Comment of the Day: “Ethics Quiz: From The Ethics Alarms Mailbag…”

panhandlerThe ethics quiz based on a reader’s off-site query regarding the ethics of giving to panhandlers when they are unlikely to use the gift wisely prompted a rich and thought-provoking thread. There were many “Comment of the Day” worthy responses, but I chose this one to represent them, in part because it is the most altruistic in spirit.

Here is my old friend Mark’s Comment of the Day on the post, Ethics Quiz: From The Ethics Alarms Mailbag…

Back in the days when street folks still asked for a quarter, I used to pass the same guy every day and always gave him $.50 ($2.50 a week). A co-worker seeing me give money to the guy mentioned that the same street person usually arrived to his “office” in a cab. I thought about it for a second and decided that my $2.50 a week – constantly available to me and replenished on a bi-weekly basis – was not enough to challenge what he did with it after it left my hands.

I am also one who will invite someone into McDonald’s with me and have them order what they like. I keep a few dollars in the car for the men and women who haunt the very large intersection near my house. My end-of-the-year charity dollars go to the local food banks.

I am no paragon (I will, however, agree to “exceptionally soft touch” or “sap”). It is simply my own personal practice to help when I can with a fair certainty that I will not – God willing – in this lifetime lack for a dollar (or someone to help me). Perhaps it’s just so much new age crapola, but I believe we get back what we put out. For this sap, it’s just that simple. I have enough trouble sussing out my own motives without trying to figure out strangers with a hard-luck story.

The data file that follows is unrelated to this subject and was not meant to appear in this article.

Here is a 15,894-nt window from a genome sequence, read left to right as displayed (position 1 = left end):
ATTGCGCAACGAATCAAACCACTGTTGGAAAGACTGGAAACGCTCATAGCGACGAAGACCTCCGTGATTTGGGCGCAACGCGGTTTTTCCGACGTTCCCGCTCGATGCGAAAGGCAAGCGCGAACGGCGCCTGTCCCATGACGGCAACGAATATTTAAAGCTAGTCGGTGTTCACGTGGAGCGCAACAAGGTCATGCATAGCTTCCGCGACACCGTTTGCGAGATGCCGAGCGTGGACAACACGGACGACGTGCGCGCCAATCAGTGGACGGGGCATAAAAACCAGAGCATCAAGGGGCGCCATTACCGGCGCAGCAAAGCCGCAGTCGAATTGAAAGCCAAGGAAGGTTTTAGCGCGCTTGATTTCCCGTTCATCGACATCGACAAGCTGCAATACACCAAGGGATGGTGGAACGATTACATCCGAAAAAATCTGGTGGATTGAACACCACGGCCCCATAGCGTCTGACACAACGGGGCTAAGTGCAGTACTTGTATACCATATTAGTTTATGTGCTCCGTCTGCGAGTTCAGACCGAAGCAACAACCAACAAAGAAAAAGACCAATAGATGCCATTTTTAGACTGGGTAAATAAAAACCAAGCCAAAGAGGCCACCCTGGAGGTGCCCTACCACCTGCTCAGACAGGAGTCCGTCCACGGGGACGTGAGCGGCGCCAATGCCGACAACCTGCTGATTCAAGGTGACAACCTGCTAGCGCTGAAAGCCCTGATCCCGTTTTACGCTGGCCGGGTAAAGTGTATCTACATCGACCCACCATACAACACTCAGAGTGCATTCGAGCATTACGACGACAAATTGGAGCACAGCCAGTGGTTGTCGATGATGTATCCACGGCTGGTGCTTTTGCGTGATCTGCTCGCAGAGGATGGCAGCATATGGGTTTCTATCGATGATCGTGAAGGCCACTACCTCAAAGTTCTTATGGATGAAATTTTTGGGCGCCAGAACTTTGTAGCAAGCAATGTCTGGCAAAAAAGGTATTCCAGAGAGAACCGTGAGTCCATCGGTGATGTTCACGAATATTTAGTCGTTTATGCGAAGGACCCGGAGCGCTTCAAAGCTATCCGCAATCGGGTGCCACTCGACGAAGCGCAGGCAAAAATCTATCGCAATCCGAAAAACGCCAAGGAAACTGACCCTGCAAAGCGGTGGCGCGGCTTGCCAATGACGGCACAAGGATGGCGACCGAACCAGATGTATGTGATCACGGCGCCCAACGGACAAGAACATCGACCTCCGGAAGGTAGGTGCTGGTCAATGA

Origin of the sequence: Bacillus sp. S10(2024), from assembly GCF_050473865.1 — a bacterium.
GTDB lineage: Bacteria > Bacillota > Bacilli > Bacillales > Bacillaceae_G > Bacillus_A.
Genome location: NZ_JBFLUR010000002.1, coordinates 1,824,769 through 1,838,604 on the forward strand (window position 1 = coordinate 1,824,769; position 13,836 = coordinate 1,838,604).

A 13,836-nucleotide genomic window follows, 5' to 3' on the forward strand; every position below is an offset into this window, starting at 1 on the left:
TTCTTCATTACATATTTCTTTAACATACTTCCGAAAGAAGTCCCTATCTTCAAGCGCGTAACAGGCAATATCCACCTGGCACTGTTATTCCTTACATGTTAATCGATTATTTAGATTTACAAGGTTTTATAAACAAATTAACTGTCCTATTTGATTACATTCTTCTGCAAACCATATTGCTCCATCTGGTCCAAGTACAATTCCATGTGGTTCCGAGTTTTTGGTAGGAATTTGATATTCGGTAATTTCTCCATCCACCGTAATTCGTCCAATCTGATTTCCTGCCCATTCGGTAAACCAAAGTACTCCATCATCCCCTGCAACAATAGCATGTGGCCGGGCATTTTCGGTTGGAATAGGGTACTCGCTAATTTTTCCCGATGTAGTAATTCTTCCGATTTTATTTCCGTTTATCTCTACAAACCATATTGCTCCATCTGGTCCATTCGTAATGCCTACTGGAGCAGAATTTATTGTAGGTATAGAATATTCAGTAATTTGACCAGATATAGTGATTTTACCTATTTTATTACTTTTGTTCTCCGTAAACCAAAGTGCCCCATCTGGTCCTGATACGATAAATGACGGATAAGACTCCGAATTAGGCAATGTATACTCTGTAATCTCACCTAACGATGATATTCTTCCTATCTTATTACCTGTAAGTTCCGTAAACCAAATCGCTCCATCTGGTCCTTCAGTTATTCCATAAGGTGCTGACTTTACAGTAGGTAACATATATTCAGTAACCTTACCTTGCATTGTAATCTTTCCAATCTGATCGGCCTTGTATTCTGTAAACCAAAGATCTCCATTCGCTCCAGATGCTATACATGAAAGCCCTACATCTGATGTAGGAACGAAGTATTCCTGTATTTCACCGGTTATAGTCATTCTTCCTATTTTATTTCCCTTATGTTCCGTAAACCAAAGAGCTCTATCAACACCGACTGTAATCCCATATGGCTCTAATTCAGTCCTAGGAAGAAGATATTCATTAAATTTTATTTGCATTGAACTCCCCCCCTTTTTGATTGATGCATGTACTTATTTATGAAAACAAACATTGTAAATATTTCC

My $2.50 🙂

3 thoughts on “Comment of the Day: “Ethics Quiz: From The Ethics Alarms Mailbag…”

  1. I was taught a long time ago that it is always better to give money to an ethical chartity than to a street beggar. The charity can much better investigate the merits of the case than an individual. Compassion for an individual is a good thing however you really don’t know a stranger’s situation. If somebody is gravely injured or apparently unconscious of course you should call the cops or 911 for a welfare check. However, it’s too hard nowadays to determine what the “homeless person” plans to do with the dough you give them.

  2. Here’s a video about the super popular Youtuber PewDiePie:

    This guy admits he was wrong. And the PewDiePie brouhaha is an excellent example of Fake News. This time it seems the Wall Street Journal started the slander against PewDiePie and it rolled along from there. I know you can’t cover everything , Jack, but this might interest you. It’s the politics of personal destruction: Pewdie was big on Youtube and made lots of $, but he has no political power and was mostly on the anti ‘regressive left’ side of things, which made him a target. And currently our ‘news’ organizations don’t hesitate to slander common citizens, because the US’s libel laws are too easy to abuse.

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